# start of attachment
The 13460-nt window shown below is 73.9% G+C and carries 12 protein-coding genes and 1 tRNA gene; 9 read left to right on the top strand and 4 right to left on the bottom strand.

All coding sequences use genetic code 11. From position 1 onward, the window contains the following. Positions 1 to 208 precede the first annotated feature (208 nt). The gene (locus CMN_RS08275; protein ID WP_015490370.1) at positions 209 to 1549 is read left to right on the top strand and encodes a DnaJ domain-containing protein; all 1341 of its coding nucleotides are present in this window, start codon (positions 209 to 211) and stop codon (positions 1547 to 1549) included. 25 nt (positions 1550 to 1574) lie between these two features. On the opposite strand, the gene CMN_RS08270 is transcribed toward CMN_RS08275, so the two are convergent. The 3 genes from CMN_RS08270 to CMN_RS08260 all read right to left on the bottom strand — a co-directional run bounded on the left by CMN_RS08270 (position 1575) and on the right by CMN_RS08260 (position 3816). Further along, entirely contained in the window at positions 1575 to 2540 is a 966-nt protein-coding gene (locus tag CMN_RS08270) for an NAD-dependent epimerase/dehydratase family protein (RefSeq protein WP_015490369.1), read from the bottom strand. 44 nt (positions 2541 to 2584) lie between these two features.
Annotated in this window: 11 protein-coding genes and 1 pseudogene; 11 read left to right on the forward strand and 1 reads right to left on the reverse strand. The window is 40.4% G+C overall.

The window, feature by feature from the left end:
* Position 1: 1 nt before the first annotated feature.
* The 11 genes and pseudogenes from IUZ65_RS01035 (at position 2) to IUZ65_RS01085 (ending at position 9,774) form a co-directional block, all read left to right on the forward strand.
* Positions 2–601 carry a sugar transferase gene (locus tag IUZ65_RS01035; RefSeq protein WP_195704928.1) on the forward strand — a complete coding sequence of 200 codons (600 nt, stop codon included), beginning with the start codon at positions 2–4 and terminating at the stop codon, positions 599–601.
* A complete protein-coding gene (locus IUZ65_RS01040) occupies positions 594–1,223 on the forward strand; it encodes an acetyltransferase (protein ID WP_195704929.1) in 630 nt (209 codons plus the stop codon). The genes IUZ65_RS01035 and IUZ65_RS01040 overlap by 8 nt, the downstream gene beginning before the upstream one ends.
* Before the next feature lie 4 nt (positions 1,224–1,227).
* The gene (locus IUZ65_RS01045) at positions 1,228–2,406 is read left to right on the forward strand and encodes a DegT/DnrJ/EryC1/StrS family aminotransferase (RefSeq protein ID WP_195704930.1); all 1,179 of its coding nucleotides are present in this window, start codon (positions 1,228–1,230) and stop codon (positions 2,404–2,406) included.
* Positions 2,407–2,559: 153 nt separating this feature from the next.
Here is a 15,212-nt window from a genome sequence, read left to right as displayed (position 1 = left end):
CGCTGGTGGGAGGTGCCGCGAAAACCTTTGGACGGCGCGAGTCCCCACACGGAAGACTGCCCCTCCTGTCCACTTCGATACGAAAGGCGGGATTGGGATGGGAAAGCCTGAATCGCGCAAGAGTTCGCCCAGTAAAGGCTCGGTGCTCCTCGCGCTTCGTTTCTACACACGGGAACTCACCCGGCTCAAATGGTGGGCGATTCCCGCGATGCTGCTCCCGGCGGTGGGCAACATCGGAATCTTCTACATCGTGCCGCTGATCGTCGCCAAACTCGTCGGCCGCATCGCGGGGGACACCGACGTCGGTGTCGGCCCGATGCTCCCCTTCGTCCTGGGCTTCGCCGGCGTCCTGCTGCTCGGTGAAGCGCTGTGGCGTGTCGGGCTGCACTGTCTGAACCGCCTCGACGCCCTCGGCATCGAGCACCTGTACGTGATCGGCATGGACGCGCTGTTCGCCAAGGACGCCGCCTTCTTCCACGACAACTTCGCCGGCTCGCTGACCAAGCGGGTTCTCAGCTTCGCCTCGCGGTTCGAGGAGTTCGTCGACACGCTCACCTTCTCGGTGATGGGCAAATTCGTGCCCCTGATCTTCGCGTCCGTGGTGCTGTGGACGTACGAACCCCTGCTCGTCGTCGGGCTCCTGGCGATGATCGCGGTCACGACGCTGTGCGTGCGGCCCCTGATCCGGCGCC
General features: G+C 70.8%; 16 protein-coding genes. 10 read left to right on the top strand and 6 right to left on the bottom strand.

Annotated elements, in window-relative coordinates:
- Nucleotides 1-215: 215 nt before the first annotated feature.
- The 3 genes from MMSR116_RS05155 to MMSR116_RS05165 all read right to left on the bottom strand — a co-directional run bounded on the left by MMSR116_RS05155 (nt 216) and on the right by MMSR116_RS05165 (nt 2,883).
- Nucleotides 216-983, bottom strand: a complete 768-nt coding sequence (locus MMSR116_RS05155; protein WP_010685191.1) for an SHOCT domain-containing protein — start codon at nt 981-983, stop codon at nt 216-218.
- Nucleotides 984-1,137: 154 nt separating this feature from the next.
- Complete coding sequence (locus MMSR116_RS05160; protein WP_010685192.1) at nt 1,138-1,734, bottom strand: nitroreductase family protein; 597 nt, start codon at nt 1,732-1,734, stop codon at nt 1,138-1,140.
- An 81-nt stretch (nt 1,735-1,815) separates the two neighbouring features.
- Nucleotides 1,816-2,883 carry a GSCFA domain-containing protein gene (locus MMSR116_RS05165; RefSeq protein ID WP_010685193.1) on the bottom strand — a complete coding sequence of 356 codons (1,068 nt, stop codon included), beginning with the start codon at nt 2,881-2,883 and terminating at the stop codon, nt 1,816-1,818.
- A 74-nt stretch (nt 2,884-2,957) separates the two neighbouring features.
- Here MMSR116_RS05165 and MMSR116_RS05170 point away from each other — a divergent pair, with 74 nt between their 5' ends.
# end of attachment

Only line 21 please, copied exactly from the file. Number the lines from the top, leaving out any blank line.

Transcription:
- An 81-nt stretch (nt 1,735-1,815) separates the two neighbouring features.